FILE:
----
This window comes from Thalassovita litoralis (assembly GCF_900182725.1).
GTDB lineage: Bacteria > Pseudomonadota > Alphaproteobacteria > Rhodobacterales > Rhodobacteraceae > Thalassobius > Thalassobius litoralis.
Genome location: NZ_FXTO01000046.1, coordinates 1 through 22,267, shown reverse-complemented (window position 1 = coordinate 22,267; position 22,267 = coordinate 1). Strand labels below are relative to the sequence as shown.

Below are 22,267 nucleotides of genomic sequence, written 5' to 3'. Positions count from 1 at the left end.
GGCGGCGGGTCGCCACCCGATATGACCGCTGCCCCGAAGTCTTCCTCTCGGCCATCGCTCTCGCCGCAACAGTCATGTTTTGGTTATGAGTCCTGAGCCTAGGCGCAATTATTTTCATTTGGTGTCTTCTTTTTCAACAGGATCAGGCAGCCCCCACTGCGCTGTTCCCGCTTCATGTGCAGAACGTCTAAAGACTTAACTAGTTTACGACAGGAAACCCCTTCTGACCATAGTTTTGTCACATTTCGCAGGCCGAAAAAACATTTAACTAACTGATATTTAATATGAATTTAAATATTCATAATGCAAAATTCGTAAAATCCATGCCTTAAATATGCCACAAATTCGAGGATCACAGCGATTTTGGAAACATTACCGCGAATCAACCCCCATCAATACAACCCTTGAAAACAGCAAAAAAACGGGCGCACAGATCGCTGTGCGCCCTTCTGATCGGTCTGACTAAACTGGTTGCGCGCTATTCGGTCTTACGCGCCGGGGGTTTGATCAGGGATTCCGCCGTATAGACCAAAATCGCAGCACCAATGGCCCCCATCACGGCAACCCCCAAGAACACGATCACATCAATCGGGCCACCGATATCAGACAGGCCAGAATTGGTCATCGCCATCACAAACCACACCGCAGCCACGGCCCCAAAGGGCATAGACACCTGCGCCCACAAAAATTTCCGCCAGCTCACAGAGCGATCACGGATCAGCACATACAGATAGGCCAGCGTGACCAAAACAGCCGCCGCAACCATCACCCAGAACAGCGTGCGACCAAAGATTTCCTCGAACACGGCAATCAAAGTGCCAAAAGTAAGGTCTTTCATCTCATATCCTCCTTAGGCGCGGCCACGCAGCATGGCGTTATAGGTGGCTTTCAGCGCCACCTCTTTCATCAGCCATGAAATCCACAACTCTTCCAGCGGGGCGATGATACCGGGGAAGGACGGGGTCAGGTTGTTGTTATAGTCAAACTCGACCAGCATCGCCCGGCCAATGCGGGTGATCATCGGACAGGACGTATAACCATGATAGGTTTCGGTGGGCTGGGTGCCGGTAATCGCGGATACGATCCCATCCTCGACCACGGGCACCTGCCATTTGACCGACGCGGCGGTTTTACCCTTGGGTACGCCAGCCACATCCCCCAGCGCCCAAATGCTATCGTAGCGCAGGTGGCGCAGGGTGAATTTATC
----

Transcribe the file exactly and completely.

This window comes from Thalassovita litoralis (assembly GCF_900182725.1).
GTDB lineage: Bacteria > Pseudomonadota > Alphaproteobacteria > Rhodobacterales > Rhodobacteraceae > Thalassobius > Thalassobius litoralis.
Genome location: NZ_FXTO01000046.1, coordinates 1 through 22,267, shown reverse-complemented (window position 1 = coordinate 22,267; position 22,267 = coordinate 1). Strand labels below are relative to the sequence as shown.

Below are 22,267 nucleotides of genomic sequence, written 5' to 3'. Positions count from 1 at the left end.
GGCGGCGGGTCGCCACCCGATATGACCGCTGCCCCGAAGTCTTCCTCTCGGCCATCGCTCTCGCCGCAACAGTCATGTTTTGGTTATGAGTCCTGAGCCTAGGCGCAATTATTTTCATTTGGTGTCTTCTTTTTCAACAGGATCAGGCAGCCCCCACTGCGCTGTTCCCGCTTCATGTGCAGAACGTCTAAAGACTTAACTAGTTTACGACAGGAAACCCCTTCTGACCATAGTTTTGTCACATTTCGCAGGCCGAAAAAACATTTAACTAACTGATATTTAATATGAATTTAAATATTCATAATGCAAAATTCGTAAAATCCATGCCTTAAATATGCCACAAATTCGAGGATCACAGCGATTTTGGAAACATTACCGCGAATCAACCCCCATCAATACAACCCTTGAAAACAGCAAAAAAACGGGCGCACAGATCGCTGTGCGCCCTTCTGATCGGTCTGACTAAACTGGTTGCGCGCTATTCGGTCTTACGCGCCGGGGGTTTGATCAGGGATTCCGCCGTATAGACCAAAATCGCAGCACCAATGGCCCCCATCACGGCAACCCCCAAGAACACGATCACATCAATCGGGCCACCGATATCAGACAGGCCAGAATTGGTCATCGCCATCACAAACCACACCGCAGCCACGGCCCCAAAGGGCATAGACACCTGCGCCCACAAAAATTTCCGCCAGCTCACAGAGCGATCACGGATCAGCACATACAGATAGGCCAGCGTGACCAAAACAGCCGCCGCAACCATCACCCAGAACAGCGTGCGACCAAAGATTTCCTCGAACACGGCAATCAAAGTGCCAAAAGTAAGGTCTTTCATCTCATATCCTCCTTAGGCGCGGCCACGCAGCATGGCGTTATAGGTGGCTTTCAGCGCCACCTCTTTCATCAGCCATGAAATCCACAACTCTTCCAGCGGGGCGATGATACCGGGGAAGGACGGGGTCAGGTTGTTGTTATAGTCAAACTCGACCAGCATCGCCCGGCCAATGCGGGTGATCATCGGACAGGACGTATAACCATGATAGGTTTCGGTGGGCTGGGTGCCGGTAATCGCGGATACGATCCCATCCTCGACCACGGGCACCTGCCATTTGACCGACGCGGCGGTTTTACCCTTGGGTACGCCAGCCACATCCCCCAGCGCCCAAATGCTATCGTAGCGCAGGTGGCGCAGGGTGAATTTATC